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dc.contributor.authorHooper, R Allenen_US
dc.contributor.authorYelland, Michaelen_US
dc.contributor.authorFonstad, Paten_US
dc.contributor.authorSouthern, Danielleen_US
dc.date.accessioned2017-04-24T11:35:45Z
dc.date.available2017-04-24T11:35:45Z
dc.date.issued2011en_US
dc.date.modified2012-02-10T02:13:35Z
dc.identifier.issn1753-6146en_US
dc.identifier.doi10.1179/1753615410Y.0000000007en_US
dc.identifier.urihttp://hdl.handle.net/10072/41661
dc.description.abstractObjectives To compare outcomes for litigants and non-litigants with chronic spinal pain treated with dextrose prolotherapy. Methods One hundred and forty-seven consecutive patients with chronic spinal pain were classified as litigants if they had retained a lawyer for an unresolved claim at the start of treatment, or as non-litigants if they had previously settled claims or sustained non-compensable injuries. Patients were treated with a solution of 20% dextrose and 0.75% lidocaine. One-half milliliter of proliferant was injected into facet capsules of the cervical, thoracic, or lumbar spine. The iliolumbar and dorsal sacroiliac ligaments were also injected for a total of 10 cc in low back pain patients. The Neck Disability Index, Patient Specific Functional Scale, and Roland-Morris Disability Questionnaire scales were administered before treatment and approximately 1 year after treatment. At the 1-year follow-up, patients were also asked to rate their change in symptoms, function, ability to work, willingness to repeat treatment, and need for ongoing medications or other treatment. Results Both litigants (71) and non-litigants (76) showed significant improvement from baseline on all disability scales (P < 0.001). There were no differences in the percentage of litigants/non-litigants reporting improvement on impression of change scales for symptoms (91/92%), function (90/90%), improved ability to work (76/75%), willingness to repeat treatment (91/93%), ability to decrease medication (82/81%), and decreased need for other treatment (80/84%). Discussion Litigants and non-litigants with chronic spinal pain treated with prolotherapy showed statistically and clinically significant improvements in measures of disability, and impression of change scales. Litigation need not be an exclusion factor for future spine prolotherapy studies.en_US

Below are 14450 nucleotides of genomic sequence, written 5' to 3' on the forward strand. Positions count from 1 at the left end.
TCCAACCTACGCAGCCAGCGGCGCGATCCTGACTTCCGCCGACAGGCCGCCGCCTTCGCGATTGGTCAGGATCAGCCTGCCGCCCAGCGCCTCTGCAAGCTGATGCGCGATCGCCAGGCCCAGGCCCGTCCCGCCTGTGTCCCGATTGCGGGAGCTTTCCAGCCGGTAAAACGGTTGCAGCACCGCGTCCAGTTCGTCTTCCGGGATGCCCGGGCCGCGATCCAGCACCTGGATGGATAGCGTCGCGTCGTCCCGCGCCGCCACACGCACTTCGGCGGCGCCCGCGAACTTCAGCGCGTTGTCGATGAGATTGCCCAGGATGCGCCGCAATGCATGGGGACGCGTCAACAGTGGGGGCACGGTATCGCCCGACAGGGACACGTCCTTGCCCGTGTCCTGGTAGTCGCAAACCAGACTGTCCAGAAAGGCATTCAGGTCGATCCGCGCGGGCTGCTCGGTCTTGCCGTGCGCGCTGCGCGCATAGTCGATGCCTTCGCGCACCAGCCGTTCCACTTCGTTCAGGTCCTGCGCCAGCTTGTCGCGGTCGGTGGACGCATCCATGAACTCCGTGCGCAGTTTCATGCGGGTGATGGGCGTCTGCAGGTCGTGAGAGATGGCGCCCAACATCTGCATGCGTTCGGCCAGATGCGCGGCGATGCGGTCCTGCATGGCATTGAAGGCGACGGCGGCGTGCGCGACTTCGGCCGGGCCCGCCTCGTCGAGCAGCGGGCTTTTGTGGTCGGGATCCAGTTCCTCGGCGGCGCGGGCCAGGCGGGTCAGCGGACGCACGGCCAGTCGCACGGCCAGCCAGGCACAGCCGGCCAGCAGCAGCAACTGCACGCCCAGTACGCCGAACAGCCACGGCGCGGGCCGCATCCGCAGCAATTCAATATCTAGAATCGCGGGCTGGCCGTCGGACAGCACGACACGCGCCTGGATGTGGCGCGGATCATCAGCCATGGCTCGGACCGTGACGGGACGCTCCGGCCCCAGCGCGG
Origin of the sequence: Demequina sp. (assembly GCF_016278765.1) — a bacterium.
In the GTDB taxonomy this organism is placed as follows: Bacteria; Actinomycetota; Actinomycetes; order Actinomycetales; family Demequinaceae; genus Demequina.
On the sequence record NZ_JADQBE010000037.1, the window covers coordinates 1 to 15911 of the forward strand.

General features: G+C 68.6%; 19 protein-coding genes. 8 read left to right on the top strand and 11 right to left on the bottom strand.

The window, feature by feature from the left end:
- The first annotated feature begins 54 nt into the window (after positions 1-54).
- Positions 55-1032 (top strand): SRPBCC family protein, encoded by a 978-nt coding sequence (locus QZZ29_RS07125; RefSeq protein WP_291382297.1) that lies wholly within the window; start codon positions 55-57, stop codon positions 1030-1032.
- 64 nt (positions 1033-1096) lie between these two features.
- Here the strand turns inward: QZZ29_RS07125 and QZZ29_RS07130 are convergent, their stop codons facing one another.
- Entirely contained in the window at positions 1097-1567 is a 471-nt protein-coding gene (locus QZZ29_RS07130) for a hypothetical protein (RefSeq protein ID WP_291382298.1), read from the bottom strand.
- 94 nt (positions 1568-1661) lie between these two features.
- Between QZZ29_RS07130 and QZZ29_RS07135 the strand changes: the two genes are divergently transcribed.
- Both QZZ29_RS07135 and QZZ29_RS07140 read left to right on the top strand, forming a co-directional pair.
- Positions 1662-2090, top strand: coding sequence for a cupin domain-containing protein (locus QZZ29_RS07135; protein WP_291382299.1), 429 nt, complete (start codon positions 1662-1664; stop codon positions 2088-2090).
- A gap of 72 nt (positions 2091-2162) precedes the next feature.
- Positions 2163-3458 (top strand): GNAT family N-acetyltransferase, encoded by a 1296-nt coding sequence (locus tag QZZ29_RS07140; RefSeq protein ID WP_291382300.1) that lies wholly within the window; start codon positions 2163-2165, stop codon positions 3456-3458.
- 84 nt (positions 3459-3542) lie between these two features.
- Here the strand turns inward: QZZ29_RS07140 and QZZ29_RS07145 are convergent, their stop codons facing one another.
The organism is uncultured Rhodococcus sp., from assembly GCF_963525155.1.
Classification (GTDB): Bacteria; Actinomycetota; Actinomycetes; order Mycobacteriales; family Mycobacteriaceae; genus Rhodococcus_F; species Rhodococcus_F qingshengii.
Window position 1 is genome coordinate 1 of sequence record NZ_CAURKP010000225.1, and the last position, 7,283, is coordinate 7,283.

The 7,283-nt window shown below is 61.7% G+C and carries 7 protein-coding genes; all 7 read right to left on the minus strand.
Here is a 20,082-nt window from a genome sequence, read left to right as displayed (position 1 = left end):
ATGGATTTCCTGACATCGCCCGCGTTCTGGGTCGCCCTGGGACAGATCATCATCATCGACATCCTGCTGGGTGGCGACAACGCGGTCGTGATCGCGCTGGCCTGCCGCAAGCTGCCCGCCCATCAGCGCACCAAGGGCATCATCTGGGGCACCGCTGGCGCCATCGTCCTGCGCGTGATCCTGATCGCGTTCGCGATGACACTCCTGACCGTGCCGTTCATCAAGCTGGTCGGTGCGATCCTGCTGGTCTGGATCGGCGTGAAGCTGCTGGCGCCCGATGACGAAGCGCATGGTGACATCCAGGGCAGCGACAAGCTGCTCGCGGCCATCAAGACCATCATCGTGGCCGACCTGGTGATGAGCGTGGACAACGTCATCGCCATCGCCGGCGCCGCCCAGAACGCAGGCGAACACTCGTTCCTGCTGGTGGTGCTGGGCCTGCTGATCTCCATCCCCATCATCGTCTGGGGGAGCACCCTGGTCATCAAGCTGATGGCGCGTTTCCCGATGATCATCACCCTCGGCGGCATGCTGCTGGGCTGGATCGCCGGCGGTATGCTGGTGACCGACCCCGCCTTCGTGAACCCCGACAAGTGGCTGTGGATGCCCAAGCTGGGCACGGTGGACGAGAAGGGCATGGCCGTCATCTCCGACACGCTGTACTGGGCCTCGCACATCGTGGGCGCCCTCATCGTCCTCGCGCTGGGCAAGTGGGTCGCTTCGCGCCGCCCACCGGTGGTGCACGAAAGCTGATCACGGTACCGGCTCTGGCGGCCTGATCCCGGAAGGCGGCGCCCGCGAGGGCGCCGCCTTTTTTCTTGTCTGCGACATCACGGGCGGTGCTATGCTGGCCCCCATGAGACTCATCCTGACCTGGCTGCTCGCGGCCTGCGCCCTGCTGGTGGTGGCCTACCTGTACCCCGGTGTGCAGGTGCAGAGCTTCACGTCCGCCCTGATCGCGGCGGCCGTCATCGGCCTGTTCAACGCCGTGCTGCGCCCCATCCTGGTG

dc.description.peerreviewedYesen_US
dc.description.publicationstatusYesen_US
dc.languageEnglishen_US
dc.language.isoen_US
dc.publisherTaylor & Francisen_US
dc.publisher.placeUnited Kingdomen_US
dc.relation.ispartofstudentpublicationNen_US
dc.relation.ispartofpagefrom15en_US
dc.relation.ispartofpageto20en_US
dc.relation.ispartofissue1en_US
dc.relation.ispartofjournalInternational Musculoskeletal Medicineen_US
dc.relation.ispartofvolume33en_US
dc.rights.retentionYen_US
dc.subject.fieldofresearchMedical and Health Sciences not elsewhere classifieden_US
dc.subject.fieldofresearchcode119999en_US
dc.titleProspective case series of litigants and non-litigants with chronic spinal pain treated with dextrose prolotherapyen_US
dc.typeJournal articleen_US
dc.type.descriptionC1 - Peer Reviewed (HERDC)en_US
dc.type.codeC - Journal Articlesen_US
gro.date.issued2011
gro.hasfulltextNo Full Text


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